THE importance of military service men and women has been recognised at a special event at the Royal Marines’ Commando Training Centre (CTC) in Lympstone.

The armed forces covenant, originally signed in 2012, was reaffirmed by both Devon County Council (DCC) and Torbay Council today, Wednesday [22 March].

Both local authorities have pledged to help members of the armed services settle into civilian life away and provide easier access to employment, healthcare and housing.

It is estimated around 100,000 Devon residents are service veterans.

Devon County Council leader Cllr John Hart and independent Torbay councillor Cllr Nicole Amil, who is armed forces champion, signed the covenant along with Colonel Chris Haw, commandant at Lympstone.

'This is a really special day for us,' said Cllr Amil. 'We are reaffirming our commitment which was in fact 10 years ago, and the world has changed a lot in 10 years, so we have new challenges.

'Throughout this period, we feel for Torbay that we’re supporting our armed forces, which of course involved our serving armed forces, our veterans, our reservists and our cadets.

'We need to see that the armed forces receive the same fairness that everybody else has when they leave the forces in particular.'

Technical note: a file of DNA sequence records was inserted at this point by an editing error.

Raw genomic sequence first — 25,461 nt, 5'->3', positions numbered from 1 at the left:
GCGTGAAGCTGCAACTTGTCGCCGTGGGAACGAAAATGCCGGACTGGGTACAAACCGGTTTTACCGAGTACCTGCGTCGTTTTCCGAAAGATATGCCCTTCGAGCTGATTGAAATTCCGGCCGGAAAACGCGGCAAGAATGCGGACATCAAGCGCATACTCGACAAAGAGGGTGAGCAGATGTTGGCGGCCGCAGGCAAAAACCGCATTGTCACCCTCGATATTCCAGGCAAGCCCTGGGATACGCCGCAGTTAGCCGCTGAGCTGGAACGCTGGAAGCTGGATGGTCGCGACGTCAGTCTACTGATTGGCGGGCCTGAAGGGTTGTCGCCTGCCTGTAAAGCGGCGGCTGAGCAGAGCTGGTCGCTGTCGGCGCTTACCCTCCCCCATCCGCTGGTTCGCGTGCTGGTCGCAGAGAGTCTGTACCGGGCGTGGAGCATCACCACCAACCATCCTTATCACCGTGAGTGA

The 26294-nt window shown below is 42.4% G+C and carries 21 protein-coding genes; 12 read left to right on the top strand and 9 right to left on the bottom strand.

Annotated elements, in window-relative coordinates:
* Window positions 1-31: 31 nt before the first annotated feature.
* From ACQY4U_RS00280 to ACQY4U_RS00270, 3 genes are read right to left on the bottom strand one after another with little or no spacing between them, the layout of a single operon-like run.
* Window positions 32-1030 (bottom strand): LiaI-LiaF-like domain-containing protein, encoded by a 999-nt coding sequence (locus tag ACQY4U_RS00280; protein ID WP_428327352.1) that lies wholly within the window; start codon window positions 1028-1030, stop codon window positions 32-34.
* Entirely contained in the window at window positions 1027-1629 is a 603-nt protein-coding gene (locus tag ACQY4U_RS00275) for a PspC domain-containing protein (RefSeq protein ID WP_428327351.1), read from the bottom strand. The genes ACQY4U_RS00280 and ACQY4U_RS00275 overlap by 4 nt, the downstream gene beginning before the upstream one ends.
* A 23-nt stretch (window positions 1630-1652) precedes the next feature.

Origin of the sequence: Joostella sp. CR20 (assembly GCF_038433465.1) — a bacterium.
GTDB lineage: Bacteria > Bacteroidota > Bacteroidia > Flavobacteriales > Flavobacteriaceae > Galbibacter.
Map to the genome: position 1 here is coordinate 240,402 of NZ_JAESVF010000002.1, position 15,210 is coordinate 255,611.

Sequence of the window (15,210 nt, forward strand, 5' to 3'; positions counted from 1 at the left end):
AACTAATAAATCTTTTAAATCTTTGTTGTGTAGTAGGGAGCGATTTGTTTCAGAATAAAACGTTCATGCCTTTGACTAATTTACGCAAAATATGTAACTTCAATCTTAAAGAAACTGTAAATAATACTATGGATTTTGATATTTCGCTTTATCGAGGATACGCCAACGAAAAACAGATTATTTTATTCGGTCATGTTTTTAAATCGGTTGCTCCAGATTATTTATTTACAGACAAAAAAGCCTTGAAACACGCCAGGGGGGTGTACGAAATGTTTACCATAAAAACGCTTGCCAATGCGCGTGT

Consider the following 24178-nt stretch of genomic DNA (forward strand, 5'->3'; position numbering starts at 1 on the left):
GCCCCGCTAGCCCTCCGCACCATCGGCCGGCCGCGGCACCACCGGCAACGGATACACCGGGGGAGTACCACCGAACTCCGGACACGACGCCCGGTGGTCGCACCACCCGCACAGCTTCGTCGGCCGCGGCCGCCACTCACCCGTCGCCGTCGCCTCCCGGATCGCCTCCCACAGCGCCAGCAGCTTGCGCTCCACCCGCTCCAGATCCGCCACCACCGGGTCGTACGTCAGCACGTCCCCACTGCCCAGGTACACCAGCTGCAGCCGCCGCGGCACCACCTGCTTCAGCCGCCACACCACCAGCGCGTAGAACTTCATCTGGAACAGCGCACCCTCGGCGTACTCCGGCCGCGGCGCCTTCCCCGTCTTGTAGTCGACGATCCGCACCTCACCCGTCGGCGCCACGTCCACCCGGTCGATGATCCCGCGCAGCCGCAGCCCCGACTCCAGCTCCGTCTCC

Conservative Cllr Roger Croad, a former paratrouper and lead member for the armed forces in Devon, wants military service people to be afforded the same opportunities as everyone else.

'We must look after these people,' he said. 'Part of the covenant is the fact that it actually recognises that, and it cements the bond between civilian life and the armed forces.

'I’m not saying that armed forces or veterans should be privileged in any way, but I want to make sure the fact that they’ve got full access to what civilian life has got.'

Colonel Haw feels the covenant will help service people overcome the issues they face when they re-enter civilian life.

'I think, sometimes, people have been so invested in their career that they don’t necessarily think about what they’re going to do afterwards,' he said.

'And so having a useful route into future employment is really helpful. I’d also say that I think families who move around with their job do struggle to have healthcare provision.

'They also struggle sometimes to get places at school is they have children of that age, so the armed forces covenant does cover a lot of that and I think that’s a really profoundly important thing.'

Lady Arran, vice lord-lieutenant of Devon, praised the armed services as a 'major asset'.

She added: 'They are much appreciated, much admired and, as I said earlier on when I was talking, they get involved in so many different aspects; it’s not just military.

'Whether it’s floods, whether it was during the pandemic when they did such a wonderful job, and they are always there to support the community they are living in.'